BRASILIA (Reuters) - Brazil’s government is sticking to its goal of having its pension reform bill, with promised public savings of more than 1 trillion reais ($262.5 billion) over the next decade, ready for a vote in the lower house of Congress by the end of May.
In an interview with Reuters in Brasilia on Tuesday, Rogerio Marinho, secretary of social security and labor at the Economy Ministry, pushed back against market concerns that the timeline and savings target are too optimistic.
Investors say tackling Brazil’s crippling social security deficit is critical to putting the country on a firmer economic and financial footing. The Economy Ministry has warned that failure to pass any reform will plunge the economy into recession as early as next year.
“The proposal we are putting forward to Congress is one that we think is adequate for the country,” Marinho said when asked if savings of 1 trillion reais was an achievable target.
Asked if anything less was therefore “inadequate,” Marinho said the Brazilian parliament would discuss the bill and “make modifications, even improvements.”
The government’s reform package aims to raise the minimum retirement age for men and women, increase the length of time workers must pay into the system, and reduce benefits for rural workers and military personnel. The bill projects total savings over the next decade of just under 1.2 trillion reais ($315 billion).
Economy Minister Paulo Guedes said last weekend that 1 trillion reais was an “important line” in the sand. But recent surveys from Morgan Stanley and Brazilian brokerage XP Investimentos show investors expect that will be watered down to around 700 billion reais.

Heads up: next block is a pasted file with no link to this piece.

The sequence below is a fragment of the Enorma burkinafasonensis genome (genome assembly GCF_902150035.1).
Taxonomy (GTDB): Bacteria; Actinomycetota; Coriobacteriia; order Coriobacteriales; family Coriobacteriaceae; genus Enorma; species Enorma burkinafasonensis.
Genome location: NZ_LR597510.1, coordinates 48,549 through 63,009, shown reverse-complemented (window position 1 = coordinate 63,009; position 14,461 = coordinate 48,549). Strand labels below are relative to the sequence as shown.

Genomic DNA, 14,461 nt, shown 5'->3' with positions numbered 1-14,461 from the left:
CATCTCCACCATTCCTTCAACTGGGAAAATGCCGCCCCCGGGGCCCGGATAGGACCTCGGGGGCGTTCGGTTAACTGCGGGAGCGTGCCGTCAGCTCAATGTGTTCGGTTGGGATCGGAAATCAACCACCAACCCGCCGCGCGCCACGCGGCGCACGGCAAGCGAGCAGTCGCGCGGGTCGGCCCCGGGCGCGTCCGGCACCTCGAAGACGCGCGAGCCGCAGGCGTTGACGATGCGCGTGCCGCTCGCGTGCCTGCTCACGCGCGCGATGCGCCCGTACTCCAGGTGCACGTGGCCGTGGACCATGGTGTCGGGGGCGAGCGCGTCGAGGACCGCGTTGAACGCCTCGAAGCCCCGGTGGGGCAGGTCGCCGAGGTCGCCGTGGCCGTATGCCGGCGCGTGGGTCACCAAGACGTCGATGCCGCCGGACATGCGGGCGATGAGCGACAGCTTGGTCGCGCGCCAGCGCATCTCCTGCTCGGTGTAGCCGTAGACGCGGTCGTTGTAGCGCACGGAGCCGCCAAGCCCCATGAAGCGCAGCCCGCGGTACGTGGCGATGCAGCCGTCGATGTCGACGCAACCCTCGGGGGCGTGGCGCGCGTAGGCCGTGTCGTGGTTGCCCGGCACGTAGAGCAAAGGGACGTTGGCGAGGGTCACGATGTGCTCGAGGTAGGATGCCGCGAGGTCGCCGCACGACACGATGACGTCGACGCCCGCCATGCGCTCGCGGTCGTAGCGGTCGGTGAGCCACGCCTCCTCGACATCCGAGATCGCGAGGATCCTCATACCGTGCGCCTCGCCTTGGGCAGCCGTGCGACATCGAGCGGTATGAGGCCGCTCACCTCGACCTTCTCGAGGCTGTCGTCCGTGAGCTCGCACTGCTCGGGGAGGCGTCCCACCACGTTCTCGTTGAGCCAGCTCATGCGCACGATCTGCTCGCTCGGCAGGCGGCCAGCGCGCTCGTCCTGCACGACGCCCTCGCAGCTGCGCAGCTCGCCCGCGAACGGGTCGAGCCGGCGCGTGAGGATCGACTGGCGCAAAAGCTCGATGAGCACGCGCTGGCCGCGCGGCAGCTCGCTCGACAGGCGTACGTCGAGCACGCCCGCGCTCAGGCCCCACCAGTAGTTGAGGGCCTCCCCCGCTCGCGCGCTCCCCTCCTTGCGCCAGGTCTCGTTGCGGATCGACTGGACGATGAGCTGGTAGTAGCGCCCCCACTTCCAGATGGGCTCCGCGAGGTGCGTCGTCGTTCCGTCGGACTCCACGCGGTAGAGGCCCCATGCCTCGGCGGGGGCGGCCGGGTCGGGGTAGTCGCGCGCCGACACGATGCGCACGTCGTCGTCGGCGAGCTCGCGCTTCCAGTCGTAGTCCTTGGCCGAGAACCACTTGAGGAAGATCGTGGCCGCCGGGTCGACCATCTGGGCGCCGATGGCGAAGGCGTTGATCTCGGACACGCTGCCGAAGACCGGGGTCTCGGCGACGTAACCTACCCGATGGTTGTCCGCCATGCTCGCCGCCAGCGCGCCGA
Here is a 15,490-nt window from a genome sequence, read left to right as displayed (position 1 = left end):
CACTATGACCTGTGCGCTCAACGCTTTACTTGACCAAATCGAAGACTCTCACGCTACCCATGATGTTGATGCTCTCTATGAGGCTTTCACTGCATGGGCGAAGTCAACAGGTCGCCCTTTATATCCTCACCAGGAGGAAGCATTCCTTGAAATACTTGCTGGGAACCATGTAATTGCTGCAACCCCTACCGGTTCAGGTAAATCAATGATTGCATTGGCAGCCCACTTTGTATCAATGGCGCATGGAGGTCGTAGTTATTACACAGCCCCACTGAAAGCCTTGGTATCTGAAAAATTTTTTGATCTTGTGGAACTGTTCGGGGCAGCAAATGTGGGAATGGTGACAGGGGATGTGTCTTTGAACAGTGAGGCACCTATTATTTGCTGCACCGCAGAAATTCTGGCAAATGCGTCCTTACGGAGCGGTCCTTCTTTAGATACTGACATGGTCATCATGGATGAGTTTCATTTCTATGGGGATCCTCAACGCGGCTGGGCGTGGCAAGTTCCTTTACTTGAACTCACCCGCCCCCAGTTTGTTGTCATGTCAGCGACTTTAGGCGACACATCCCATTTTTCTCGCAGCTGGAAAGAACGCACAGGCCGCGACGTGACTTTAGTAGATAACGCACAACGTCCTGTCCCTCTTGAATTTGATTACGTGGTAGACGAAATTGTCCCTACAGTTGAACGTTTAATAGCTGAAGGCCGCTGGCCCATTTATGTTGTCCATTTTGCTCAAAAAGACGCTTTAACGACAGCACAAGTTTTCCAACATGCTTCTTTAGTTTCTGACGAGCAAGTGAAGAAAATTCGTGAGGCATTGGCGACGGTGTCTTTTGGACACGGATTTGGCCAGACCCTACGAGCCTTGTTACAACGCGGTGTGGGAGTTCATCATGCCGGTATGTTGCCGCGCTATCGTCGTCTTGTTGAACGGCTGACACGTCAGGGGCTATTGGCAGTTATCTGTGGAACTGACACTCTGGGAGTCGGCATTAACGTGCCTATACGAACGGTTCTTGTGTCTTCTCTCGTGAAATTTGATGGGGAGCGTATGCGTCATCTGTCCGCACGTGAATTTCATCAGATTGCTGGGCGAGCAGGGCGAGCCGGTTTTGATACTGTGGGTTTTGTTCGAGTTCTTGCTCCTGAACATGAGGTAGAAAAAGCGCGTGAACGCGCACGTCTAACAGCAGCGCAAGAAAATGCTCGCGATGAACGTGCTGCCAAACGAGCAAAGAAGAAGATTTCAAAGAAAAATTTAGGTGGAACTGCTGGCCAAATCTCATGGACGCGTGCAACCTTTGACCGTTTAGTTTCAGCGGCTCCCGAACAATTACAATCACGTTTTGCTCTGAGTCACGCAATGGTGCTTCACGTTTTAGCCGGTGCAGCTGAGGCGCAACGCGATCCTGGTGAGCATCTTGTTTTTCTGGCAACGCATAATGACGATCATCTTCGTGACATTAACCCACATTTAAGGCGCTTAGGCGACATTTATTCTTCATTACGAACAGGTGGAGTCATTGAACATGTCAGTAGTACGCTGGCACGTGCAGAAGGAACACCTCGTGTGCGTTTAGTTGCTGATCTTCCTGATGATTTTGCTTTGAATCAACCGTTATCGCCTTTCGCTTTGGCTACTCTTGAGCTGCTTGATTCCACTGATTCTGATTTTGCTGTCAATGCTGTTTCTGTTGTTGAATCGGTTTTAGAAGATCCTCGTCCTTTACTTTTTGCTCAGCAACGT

Marinho recognized that the complexity of the proposals and challenges in overhauling a decades-old system. The draft bill was only presented on Feb. 20, but he is confident it will be ready for a vote by the full lower house in May.
“In terms of timing, we are able to meet our deadlines. Everything will depend on the dynamics of the debating process in parliament,” he said. “We know pension reform is not an easy process. But we’re very happy to have that debate.”
Once passed by the lower house, the bill will go to the Senate for final approval.
While Marinho and other officials say support for pension reform among lawmakers has never been higher, a lack of political cohesion in Congress could delay approval. Some analysts say it could drag out until the final months of 2019.
In that regard, Marinho applauded President Jair Bolsonaro’s recent tweets, statements and video selling pension reform to the public, following criticism from some allies that he had been too silent on the issue.
Asked if pension reform depended on Bolsonaro’s support, Marinho said: “I think so, but it also depends on a narrative based on facts.”
“He has credibility. Without doubt he is the leader of this process, and anything he does will be beneficial, including galvanizing and mobilizing people to get onside with this change that’s so necessary for the country,” he said.
Analysts at BNP Paribas on Monday noted that of Bolsonaro’s more than 500 tweets since becoming president, only five were about pension reform. That is fewer than the eight jokes he has tweeted out to his 3.68 million followers.
Reporting by Jamie McGeever; Additional reporting by Marcela Ayres, Ricardo Brito and Brad Haynes; Editing by Richard Chang